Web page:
Downtime and Productivity

When you’re dealing with machines, optimizing production means minimizing downtime. The same applies to the preeminent machine powering so many of today’s businesses: the internet.

For decades, manufacturers have honed their processes, practices and equipment to squeeze every possible second of output from their systems of production. Software developers (digital manufacturers), have embraced similar principles to optimize production. While Lean manufacturing focuses on order-driven production and just-in-time inventory management; Agile development optimizes by “creating a rapid feedback loop between the users supplying the requirements and the technologists transforming them into a solution.” [1]

This uptime focus also permeates the internet. When websites, platforms and cloud-based applications go down, businesses grind to a halt. So service level agreements (SLAs), performance monitoring tools, and server maintenance best practices now drive the keepers of the web just as they’ve driven manufacturers since the industrial revolution.

Equipment is expensive and the marketplace is competitive. It makes sense for organizations to maximize uptime to ensure they get the most out of the machines and tools that support production. But the efficacy of this approach breaks down when people are the primary agents of production.

People Are Not Machines

When it comes to employees, emphasizing uptime can create the opposite of the intended effect.

Man taking time to thinkPhoto by Nathaniel S. Hardy, Jr, Wikimedia Commons

Not that this is anything new. Treating people as machines in the workplace has never been effective. But as long as they were only one part of the equation, the negative impact of disengaged humans was mitigated by the productivity improvements gained from optimizing the machines.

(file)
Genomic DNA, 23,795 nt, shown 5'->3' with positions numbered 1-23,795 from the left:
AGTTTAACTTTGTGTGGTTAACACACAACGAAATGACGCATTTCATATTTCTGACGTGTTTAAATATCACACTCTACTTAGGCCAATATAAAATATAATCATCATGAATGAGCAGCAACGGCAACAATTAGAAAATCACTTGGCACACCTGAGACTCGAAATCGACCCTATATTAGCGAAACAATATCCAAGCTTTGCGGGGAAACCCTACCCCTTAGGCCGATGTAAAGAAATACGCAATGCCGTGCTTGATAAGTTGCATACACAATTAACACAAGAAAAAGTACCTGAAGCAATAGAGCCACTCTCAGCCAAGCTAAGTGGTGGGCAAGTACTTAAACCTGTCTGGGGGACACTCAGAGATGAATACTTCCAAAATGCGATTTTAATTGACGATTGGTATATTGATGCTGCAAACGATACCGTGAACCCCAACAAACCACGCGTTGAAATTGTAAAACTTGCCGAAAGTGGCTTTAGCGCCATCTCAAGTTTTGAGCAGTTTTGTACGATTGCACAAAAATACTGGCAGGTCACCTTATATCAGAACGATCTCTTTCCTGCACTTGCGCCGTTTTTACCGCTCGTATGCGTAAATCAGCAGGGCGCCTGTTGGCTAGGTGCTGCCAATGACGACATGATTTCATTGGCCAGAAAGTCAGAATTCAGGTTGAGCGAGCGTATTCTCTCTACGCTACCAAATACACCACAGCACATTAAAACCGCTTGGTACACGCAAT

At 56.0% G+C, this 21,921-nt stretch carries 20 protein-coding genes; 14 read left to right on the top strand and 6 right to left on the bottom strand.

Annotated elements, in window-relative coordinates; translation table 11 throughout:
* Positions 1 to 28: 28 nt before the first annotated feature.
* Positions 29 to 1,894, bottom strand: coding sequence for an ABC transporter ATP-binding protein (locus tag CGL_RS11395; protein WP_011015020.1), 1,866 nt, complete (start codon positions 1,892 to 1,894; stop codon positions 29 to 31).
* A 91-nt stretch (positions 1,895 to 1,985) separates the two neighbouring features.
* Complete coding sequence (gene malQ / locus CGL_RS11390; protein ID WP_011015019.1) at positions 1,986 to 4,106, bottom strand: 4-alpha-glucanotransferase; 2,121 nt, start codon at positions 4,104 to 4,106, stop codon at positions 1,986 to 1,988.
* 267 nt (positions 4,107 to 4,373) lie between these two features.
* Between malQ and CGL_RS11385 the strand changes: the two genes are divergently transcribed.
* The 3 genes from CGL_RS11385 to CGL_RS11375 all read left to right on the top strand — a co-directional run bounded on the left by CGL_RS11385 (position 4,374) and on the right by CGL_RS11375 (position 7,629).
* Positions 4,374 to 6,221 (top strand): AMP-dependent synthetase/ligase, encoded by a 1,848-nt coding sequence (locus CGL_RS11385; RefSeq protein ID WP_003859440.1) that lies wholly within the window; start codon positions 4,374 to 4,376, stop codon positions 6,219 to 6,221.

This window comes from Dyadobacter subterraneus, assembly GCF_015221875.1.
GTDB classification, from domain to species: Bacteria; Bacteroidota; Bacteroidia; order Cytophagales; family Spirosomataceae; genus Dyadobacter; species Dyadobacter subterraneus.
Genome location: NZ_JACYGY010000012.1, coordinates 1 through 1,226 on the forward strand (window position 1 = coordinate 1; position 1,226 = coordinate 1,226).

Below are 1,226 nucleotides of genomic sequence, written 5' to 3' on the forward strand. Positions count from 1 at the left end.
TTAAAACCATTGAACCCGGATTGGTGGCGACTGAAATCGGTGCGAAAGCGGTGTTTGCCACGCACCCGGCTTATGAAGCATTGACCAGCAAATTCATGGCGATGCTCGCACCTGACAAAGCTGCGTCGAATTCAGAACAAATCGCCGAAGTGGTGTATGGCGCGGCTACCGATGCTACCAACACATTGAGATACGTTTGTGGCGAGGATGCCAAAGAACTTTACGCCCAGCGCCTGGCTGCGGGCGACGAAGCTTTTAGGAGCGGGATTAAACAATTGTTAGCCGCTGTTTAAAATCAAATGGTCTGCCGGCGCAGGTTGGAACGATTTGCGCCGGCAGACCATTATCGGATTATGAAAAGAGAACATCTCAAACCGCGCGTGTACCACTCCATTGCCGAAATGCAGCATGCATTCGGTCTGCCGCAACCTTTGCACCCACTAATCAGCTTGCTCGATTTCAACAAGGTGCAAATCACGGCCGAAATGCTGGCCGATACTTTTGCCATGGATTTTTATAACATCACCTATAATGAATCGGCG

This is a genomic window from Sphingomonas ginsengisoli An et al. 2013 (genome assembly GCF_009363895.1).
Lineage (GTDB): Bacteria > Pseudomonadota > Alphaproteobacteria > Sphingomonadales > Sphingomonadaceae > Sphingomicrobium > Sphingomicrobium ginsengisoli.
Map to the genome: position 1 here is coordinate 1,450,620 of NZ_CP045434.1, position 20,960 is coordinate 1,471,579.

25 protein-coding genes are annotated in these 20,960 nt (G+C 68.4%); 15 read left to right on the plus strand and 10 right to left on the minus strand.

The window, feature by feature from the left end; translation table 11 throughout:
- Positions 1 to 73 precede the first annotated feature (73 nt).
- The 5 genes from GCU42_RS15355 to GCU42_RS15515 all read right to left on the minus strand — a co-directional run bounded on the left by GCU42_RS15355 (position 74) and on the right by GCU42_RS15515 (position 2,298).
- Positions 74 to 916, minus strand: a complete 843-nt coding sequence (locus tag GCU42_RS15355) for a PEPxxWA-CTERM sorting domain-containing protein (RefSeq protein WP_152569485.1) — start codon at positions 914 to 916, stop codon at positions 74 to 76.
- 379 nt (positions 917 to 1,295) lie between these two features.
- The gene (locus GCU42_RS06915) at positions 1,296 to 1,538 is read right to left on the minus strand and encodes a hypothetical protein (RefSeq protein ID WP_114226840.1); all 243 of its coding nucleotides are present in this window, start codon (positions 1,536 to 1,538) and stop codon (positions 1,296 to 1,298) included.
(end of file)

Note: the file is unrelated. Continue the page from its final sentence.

The principles of Scientific Management that first ignited the drive for continually improving productivity (through standardization, specialization, and de-skilling), don’t work as well when people are the primary agents of production and knowledge is their raw material.

When business success relies on creativity and innovation—and productivity depends heavily on employee engagement, downtime is not the enemy. In fact it’s essential.

Your Brain Needs Downtime

While most of the machinery of production can survive with a short annual shutdown for routine maintenance, the typical human brain benefits from a little more slack. For humans, the revitalizing effect of an annual vacation quickly fades.[2] Every manufacturer knows that periodic maintenance is essential to keep equipment working and prevent breakdown. For people, regular mental downtime has the added benefit of actually enhancing creativity and increasing output. Unlike machines, human brains continue to work beneath the surface, often solving the stickiest problems while on apparent hiatus.

“Downtime replenishes the brain’s stores of attention and motivation, encourages productivity and creativity, and is essential to both achieve our highest levels of performance and simply form stable memories in everyday life.”[3]